Riders Cycle and Board
Riders Cycle and Board is your quintessential neighbourhood bike shop, right down to the full service coffee bar that entices locals to linger and talk shop with owners Jeff Ubalde and Valentine Tomlinson. Both enjoy extensive experience in Toronto's bike industry, so when they teamed up to open their own shop, they wanted to keep it as community-oriented as possible.
This is their second spring at Dovercourt and Geary, and outward appearances indicate the neighbourhood has embraced the laid back atmosphere at the store. Bustling with activity after regular work hours through the week and throughout the day on weekends, along with the Nova Era bakery to the west, it's one of the most popular spots on the street.
Commuters make up the majority of the clientele, but those looking for custom builds also frequent the store. In fact one of Riders' specialties is working one-on-one with customers to build vintage bikes to unique specs. As such, it's tough to pin down exactly what the average bike prices are at the store — to a great extent, it depends on the level of customization. If you're just looking for regularly spec'd vintage offerings, prices start as low as $200 and go up to $400+.
And when I say vintage, I don't mean reproductions. These are older bikes that have been refurbished to serve as stylish and basic commuting options. When asked how they negotiate the complications of stolen bikes floating around the used market, the owners explain that all of Riders stock is sourced from collectors and private dealers with solid reputations. They don't buy bikes off the street à la Igor Kenk, which is where it gets tricky. In other words, you don't have to worry about buying a stolen bike here.
While the bike selection at Riders might be a bit on the niche side, the opposite is true of service options at the store. In addition to offering a full range of repairs (on every type of bike), Riders will do basic maintenance like replacing inner tubes and brake/derailleur adjustments while you wait. I suspect there are a few exceptions to this when the store is absolutely jammed, but the idea is that customers can enjoy a coffee or a tea from the espresso bar before getting back out on the road. I've always thought that all bike shops should do something this, but it's actually quite rare, so kudos to the guys on this one.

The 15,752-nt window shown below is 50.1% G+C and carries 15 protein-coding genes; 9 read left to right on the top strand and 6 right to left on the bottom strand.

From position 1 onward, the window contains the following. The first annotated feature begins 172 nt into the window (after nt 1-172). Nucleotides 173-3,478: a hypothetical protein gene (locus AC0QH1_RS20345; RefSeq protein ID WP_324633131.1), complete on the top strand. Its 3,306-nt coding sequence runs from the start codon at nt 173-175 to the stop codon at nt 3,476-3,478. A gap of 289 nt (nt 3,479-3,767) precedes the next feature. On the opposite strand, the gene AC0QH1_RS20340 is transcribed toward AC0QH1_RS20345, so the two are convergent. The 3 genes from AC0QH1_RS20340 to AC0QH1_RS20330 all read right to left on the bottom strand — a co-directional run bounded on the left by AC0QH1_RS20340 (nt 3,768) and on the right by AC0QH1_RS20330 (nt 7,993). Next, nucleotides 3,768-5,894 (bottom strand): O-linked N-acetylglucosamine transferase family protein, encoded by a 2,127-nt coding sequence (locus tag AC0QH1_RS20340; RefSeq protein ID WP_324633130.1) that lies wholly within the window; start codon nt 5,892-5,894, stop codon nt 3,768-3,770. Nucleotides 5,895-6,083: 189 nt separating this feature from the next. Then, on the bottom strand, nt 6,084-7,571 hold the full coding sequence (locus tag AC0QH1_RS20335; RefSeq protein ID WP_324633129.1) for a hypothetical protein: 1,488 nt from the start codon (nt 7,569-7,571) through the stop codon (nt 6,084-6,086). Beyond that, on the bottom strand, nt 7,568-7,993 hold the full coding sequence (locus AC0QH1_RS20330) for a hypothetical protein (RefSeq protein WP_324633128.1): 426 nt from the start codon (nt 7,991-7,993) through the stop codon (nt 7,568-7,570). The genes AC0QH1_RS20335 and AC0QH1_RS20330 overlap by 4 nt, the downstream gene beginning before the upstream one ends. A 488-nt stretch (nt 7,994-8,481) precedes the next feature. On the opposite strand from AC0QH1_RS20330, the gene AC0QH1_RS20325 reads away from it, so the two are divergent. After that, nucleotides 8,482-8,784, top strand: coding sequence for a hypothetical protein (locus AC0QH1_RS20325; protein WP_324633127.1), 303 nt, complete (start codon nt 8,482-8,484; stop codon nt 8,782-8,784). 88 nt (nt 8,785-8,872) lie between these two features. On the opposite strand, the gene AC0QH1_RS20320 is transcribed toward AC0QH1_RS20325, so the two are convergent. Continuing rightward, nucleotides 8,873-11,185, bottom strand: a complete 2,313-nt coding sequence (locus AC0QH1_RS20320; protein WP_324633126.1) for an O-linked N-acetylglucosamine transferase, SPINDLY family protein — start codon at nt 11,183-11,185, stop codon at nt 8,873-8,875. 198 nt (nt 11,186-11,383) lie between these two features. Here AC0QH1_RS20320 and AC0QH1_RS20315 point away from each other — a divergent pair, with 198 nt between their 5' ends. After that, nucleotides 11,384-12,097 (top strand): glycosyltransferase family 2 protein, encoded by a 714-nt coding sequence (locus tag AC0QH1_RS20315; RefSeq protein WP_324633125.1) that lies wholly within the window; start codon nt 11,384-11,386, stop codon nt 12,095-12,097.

Riders also stocks a small assortment of accessories and casual/commuter clothing. While the selection looks a bit sparse right now, they have everything the average commuter could need, including tires, locks, fenders, and basic tools (and expect more to come in the weeks ahead). And if they don't have something, they'll order it on the customer's behalf.
For all this talk of "cycle," I'd be remiss not to cover the "board" quickly. Although the shop services them throughout the year (mostly for vacationing customers), the store's specialty switches over to snowboards in the winter, at which time jackets and other winter soft goods fill the front of house. The longboard skating community is also served throughout the year with a selection of accessories (trucks, bearings, wheels, etc.) and other components required for custom builds.
I'm starting to feel a bit like a broken record with regard to the vibe at the bike stores I've visited, but once again my experience at Riders (and I've visited more than once) reveals a shop with an attitude free atmosphere. Who knows? Maybe the stereotype of the surly bike store employee needs to be retired — at a minimum, it has no commerce at Riders.
Who the store caters to: Commuters, vintage enthusiasts, those looking for custom bike and wheel-builds
Bike price range: $200-$600 (higher for complete custom jobs)
Service capabilities: Everything except painting and welding (minor stuff often done on the spot)
The tune-up: For $45 you get complete external adjustment of the bike, bearing adjustment, truing of wheels, all parts lubed.